But despite the soothing presence of Phil Coulson—a mainstay in Marvel's "Phase 1" movies, killed off in The Avengers and resurrected for the TV show—Agents of S.H.I.E.L.D. often feels like it's taking place in some kind of parallel universe, only dipping into the greater Marvel world for synergistic marketing purposes when the latest MCU blockbuster rolls along. The events of the movie have certainly pushed the series into new territory (most notably in the first season, when Captain America: The Winter Soldier revealed that S.H.I.E.L.D. had been infiltrated by Hydra). But apart from a few cute cameos by Nick Fury and Thor's Lady Sif, this cross-pollination has basically been a one-way street. As Agents of S.H.I.E.L.D. has introduced threats that seem large enough to attract the attention of at least one Avenger—an ancient evil being from another planet, or a dude with an indestructible car and a flaming skull for a head—the MCU's large roster of big-screen superheroes have kept playing in their own sandbox. Meanwhile, a planned Inhumans movie—which would presumably cover some of the same ground as the TV series, which introduced the Inhumans as a central plot device back in its second season—has apparently been scrapped.
As Marvel projects continue to multiply, it's obvious that some stars feel they're being left behind. In a rare moment of public dissent from the company line, Agents of S.H.I.E.L.D. star Chloe Bennet complained about Marvel’s apparent disinterest in returning the favor. "I would love [crossing over]," said Bennet at a convention in May. "The Marvel Cinematic Universe loves to pretend that everything is connected, but then they don't acknowledge our show at all. So, I would love to do that, but they don't seem too keen on that idea. […] I am kind of, like, ready for Steve Rogers to make an appearance on our show. I'd be okay with that. And like, where's Romanoff? Where's the Avengers? Or maybe Robert Downey Jr. as Robert Downey Jr. That would be kinda nice."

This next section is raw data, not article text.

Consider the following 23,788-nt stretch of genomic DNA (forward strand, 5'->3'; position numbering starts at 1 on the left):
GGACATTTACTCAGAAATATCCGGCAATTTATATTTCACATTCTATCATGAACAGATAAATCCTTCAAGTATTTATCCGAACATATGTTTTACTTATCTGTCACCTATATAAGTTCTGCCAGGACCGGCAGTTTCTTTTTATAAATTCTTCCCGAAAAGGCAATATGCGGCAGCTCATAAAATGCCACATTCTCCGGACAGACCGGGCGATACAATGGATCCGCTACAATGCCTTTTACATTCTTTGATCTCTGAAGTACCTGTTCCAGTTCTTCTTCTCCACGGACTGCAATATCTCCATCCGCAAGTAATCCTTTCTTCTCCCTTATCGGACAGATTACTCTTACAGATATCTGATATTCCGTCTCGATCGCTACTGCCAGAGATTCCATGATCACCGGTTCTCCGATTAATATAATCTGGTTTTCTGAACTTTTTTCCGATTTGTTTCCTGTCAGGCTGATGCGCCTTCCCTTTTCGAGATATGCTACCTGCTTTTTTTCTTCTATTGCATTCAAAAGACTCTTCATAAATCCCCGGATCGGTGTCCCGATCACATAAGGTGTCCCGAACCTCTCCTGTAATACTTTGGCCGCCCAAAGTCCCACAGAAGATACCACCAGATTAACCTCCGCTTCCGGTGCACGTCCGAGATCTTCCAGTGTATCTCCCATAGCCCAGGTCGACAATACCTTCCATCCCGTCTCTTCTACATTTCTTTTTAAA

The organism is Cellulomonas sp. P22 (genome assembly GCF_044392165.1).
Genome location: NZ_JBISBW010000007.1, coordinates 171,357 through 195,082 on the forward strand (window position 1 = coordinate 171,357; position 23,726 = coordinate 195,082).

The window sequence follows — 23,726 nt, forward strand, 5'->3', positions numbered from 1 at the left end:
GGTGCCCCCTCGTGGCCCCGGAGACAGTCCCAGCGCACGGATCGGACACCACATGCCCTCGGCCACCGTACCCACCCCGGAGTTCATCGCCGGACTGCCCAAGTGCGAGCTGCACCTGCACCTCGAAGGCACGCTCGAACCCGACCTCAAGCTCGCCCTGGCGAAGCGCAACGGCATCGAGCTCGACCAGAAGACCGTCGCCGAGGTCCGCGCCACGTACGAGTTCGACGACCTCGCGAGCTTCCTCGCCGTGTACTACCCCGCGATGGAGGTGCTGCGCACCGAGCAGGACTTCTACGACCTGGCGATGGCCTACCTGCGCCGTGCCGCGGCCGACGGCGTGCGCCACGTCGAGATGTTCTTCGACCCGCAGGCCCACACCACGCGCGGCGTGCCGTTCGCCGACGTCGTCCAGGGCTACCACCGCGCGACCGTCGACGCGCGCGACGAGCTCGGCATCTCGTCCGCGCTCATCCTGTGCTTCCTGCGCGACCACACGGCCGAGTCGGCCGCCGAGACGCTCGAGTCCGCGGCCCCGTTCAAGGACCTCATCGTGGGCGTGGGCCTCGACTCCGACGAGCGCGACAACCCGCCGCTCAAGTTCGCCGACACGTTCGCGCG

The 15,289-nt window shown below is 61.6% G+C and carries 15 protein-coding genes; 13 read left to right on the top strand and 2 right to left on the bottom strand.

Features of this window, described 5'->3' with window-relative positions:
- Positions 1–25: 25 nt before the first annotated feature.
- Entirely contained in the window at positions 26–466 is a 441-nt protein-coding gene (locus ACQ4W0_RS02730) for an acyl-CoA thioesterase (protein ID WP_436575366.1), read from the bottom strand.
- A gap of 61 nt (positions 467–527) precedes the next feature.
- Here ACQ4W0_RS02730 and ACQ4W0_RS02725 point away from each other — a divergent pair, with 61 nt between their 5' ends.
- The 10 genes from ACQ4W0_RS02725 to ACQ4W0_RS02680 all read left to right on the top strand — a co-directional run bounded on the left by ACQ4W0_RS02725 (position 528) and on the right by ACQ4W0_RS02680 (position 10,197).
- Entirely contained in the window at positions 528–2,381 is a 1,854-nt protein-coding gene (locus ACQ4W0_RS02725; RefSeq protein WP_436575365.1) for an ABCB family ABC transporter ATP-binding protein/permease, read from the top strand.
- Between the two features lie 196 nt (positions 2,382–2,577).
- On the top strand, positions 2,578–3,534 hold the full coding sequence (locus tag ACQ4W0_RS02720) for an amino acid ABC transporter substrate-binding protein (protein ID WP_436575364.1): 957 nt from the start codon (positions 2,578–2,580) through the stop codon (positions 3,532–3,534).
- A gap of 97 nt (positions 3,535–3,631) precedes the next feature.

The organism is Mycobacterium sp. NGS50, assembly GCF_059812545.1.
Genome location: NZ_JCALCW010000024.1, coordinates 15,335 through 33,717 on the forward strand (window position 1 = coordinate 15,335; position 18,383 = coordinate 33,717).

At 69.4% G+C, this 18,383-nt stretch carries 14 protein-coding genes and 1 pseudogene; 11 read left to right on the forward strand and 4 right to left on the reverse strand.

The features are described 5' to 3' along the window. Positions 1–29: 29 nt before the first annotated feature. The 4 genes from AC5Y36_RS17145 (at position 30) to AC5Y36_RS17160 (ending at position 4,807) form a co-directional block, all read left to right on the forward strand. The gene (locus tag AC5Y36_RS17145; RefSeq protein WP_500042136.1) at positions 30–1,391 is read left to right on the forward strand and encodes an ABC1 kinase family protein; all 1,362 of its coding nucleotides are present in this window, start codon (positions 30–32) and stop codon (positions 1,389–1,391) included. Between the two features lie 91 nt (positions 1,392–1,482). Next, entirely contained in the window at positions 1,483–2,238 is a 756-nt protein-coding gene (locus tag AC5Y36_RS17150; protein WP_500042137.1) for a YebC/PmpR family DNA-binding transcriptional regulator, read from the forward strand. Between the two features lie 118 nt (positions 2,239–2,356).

For Marvel, the simplest answer might be the best one: Just stop pretending all of these stories are so tightly connected. It's not like audiences haven't faced similar hurdles before. You can enjoy the Lord of the Rings trilogy and not bother with The Silmarillion or even The Hobbit. Game of Thrones fans might enjoy George R.R. Martin's A Knight of the Seven Kingdoms or the in-canon episodic video game that debuted in 2014, but neither is essential to understanding the TV series. And when it comes to comics, Marvel itself has plenty of experience catering to a segmented audience; if you'd rather goof around with Squirrel Girl than dive into another Civil War, you can.
And even if the Marvel hasn't gotten around to acknowledging it yet, the same trick will probably work just as well for the MCU. Wondering how Luke Cage and Doctor Strange are connected? Worried that you're missing something if you don't tune in for Agents of S.H.I.E.L.D. each week? Don't sweat it. If you take the individual pieces you like best, it'll soon be clear that the grand overarching story isn't all that important anyway.